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Title:A theory of speech perception in normal and hearing-impaired ears
Author(s):Singh, Riya O.
Advisor(s):Allen, Jont B.
Department / Program:Electrical & Computer Eng
Discipline:Electrical & Computer Engr
Degree Granting Institution:University of Illinois at Urbana-Champaign
Subject(s):Speech perception
hearing aid fitting
cochlear dead regions
consonant confusion
Abstract:This research investigates the longstanding problem of understanding human speech perception. We aim to study speech perception and decode perceptual cues in speech by conducting psychoacoustic experiments on several subjects by presenting them with nonsense consonant-vowel (CV) syllables in various kinds of masking noise at di fferent signal-to-noise ratios (SNRs). Our research with a large number of normal hearing (NH) listeners shows that NH speech perception is deterministic and the error is essentially zero when the main perceptual feature (or event) of the utterance is audible. With the perceptual CV cues precisely known, one can predict how an average normal hearing (ANH) listener would behave in a certain type and degree of masking noise. The next major goal of the current research is to characterize hearing-impaired (HI) ears by using our knowledge of specific consonant speech cues in ANH ears, thus quantifying how the HI ears di ffer from ANH ears in their use of acoustic cues. Our analysis shows that HI ears may have poor temporal and/or frequency resolution, because of which they are unable to hear only a few consonants, yet they can hear the rest. We argue that it is necessary to measure this consonant dependence in order to design a more sensitive hearing aid fi tting technique, and no other clinical measure used currently (audiometry, average speech recognition scores, speech in noise tests) is useful in characterizing speech-loss, in HI ears. We measured 46 HI ears with our CV discrimination test using the current hearing aid amplifi cation technique NAL-R; the results show that though NAL-R improves the aver- age score, it degrades a few consonants under certain circumstances. This research also addresses the important issue of cochlear dead regions, which are places along the basilar membrane of the cochlea where the inner hair cells are degenerate. We propose a new method to diagnose dead regions based on comodulation masking release. This project extends our effort to achieve a fundamental insight into the nature of both ANH and HI speech perception, enabling the design of hearing aids that are functionally useful in high ambient noise and that help make audible the sounds that the HI ear could not hear previously, without aff ecting the sounds that they can hear.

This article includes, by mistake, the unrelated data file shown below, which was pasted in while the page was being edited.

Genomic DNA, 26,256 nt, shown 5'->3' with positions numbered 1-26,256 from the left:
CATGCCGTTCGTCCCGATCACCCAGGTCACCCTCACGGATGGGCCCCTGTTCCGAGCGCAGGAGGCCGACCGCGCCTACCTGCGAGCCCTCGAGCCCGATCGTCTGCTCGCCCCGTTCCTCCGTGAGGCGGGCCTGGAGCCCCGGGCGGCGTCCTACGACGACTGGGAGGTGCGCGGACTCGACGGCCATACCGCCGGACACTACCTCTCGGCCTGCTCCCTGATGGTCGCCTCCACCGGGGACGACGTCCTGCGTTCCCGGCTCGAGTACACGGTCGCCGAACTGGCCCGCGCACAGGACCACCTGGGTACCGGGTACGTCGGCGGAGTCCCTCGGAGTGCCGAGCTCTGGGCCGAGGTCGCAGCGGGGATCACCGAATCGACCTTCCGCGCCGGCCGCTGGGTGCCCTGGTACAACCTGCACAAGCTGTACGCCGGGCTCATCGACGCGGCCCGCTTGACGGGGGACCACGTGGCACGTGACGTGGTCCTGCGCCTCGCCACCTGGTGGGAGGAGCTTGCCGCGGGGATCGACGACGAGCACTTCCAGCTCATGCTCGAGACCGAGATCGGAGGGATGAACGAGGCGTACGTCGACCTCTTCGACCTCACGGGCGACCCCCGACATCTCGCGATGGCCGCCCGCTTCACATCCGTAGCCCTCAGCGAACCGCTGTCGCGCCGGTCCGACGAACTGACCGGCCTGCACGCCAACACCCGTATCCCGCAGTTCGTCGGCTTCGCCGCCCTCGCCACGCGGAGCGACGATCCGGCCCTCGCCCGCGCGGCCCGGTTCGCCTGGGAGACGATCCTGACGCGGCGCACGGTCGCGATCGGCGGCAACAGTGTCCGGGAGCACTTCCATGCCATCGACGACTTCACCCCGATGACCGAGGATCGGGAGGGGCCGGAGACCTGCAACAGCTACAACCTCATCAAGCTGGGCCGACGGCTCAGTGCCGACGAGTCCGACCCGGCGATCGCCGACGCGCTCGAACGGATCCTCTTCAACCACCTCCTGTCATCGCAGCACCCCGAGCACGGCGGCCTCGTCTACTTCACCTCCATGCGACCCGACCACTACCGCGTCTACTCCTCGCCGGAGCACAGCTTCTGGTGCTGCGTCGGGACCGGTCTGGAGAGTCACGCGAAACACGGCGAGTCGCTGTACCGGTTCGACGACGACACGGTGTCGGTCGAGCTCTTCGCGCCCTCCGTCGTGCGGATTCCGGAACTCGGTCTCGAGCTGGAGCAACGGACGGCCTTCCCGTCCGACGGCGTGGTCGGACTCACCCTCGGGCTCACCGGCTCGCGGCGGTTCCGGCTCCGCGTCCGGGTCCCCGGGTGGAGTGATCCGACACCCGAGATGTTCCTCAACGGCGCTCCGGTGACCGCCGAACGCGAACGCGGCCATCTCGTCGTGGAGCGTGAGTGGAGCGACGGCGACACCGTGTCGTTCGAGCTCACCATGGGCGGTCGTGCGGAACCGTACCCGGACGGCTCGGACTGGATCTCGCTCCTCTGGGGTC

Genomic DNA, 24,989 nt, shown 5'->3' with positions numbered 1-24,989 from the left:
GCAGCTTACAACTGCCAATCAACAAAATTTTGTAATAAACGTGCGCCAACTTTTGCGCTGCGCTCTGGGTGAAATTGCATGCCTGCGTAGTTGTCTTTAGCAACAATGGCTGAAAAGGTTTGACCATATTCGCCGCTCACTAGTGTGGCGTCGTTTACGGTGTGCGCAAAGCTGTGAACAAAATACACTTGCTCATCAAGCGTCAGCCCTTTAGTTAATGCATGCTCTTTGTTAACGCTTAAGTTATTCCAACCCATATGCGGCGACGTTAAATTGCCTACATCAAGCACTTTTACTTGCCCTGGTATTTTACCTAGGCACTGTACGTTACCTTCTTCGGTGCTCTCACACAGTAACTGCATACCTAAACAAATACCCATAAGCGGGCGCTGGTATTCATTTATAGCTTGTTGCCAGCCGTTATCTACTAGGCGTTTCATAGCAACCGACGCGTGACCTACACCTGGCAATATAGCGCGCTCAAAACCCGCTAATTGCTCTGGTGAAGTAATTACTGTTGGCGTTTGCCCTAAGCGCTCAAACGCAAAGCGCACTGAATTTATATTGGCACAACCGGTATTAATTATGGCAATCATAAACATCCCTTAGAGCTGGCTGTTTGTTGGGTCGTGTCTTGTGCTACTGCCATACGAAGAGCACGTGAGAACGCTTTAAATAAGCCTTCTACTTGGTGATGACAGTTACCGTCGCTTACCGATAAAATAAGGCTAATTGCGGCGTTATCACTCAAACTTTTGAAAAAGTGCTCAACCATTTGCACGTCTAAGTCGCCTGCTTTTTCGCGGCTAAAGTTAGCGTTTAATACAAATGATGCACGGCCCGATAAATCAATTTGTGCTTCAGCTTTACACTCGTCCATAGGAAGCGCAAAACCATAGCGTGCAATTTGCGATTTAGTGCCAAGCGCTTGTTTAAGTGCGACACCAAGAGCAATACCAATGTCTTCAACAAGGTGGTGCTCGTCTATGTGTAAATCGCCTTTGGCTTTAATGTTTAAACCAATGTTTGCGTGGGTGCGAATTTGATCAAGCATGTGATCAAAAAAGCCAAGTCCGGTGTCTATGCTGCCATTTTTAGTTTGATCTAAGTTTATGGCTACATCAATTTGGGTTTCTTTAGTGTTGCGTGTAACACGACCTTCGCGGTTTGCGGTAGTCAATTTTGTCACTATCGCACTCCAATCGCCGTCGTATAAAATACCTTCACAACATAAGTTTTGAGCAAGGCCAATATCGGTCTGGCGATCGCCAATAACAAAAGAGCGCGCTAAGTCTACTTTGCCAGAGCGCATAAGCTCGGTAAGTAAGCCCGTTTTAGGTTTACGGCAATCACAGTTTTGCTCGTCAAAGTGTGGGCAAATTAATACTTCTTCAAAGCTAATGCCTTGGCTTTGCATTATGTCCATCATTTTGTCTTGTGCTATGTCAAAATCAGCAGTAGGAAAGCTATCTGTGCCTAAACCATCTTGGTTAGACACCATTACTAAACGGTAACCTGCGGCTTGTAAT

Issue Date:2011-01-14
Rights Information:Copyright 2010 Riya O. Singh
Date Available in IDEALS:2011-01-14
Date Deposited:December 2

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